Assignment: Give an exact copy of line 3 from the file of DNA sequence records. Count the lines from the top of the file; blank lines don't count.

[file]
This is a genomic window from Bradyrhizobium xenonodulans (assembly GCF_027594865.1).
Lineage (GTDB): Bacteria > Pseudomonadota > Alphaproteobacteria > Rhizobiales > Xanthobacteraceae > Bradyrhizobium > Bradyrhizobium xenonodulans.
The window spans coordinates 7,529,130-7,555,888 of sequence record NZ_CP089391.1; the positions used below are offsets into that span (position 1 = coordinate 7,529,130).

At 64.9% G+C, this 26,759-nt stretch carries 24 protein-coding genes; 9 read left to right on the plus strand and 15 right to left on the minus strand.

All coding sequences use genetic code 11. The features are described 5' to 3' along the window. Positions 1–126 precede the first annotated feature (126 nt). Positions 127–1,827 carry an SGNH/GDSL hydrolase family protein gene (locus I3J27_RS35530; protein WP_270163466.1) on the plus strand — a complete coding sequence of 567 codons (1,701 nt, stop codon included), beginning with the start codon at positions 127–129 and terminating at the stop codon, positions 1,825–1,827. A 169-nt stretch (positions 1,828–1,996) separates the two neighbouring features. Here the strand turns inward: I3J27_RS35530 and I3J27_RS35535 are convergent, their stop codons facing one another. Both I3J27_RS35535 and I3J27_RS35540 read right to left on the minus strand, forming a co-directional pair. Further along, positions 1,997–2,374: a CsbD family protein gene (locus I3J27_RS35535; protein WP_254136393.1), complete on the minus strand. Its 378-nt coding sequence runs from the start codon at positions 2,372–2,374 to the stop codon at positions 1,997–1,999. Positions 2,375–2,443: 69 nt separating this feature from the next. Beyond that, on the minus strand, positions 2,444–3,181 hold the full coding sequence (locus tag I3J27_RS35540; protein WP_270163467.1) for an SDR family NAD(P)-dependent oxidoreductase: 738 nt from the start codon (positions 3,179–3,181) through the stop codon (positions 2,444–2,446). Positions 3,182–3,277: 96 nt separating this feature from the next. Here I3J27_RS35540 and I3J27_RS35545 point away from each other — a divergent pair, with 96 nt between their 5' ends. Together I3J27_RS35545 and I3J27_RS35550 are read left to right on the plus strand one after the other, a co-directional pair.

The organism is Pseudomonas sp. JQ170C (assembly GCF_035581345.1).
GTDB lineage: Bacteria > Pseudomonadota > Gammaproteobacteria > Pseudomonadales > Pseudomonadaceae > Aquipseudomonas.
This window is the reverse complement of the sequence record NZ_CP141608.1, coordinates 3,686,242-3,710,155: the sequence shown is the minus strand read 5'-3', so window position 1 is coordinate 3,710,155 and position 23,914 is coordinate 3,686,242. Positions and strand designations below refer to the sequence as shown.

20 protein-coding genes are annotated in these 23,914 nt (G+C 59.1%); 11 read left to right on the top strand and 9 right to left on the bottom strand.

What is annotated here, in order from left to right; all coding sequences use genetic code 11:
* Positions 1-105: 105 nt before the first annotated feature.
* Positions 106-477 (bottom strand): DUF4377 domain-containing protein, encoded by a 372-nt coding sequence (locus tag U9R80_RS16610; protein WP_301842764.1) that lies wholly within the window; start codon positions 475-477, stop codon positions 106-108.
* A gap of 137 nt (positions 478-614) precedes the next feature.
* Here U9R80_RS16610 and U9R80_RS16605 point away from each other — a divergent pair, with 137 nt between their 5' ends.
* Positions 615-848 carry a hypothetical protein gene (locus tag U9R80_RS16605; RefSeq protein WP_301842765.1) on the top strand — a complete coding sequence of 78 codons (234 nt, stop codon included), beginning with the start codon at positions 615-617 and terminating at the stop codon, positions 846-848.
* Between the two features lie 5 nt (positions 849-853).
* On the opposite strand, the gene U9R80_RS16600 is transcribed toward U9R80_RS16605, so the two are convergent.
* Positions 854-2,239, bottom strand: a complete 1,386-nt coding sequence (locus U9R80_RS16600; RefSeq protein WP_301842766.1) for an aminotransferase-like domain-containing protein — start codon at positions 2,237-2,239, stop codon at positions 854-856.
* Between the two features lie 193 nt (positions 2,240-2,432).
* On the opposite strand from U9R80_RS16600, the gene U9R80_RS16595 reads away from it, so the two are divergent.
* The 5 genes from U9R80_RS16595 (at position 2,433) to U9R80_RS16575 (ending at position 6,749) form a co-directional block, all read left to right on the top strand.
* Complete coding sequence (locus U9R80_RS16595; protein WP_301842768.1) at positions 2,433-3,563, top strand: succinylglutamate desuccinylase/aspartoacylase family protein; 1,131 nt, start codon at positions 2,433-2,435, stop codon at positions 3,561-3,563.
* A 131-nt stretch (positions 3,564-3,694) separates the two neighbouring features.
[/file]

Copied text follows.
The window spans coordinates 7,529,130-7,555,888 of sequence record NZ_CP089391.1; the positions used below are offsets into that span (position 1 = coordinate 7,529,130).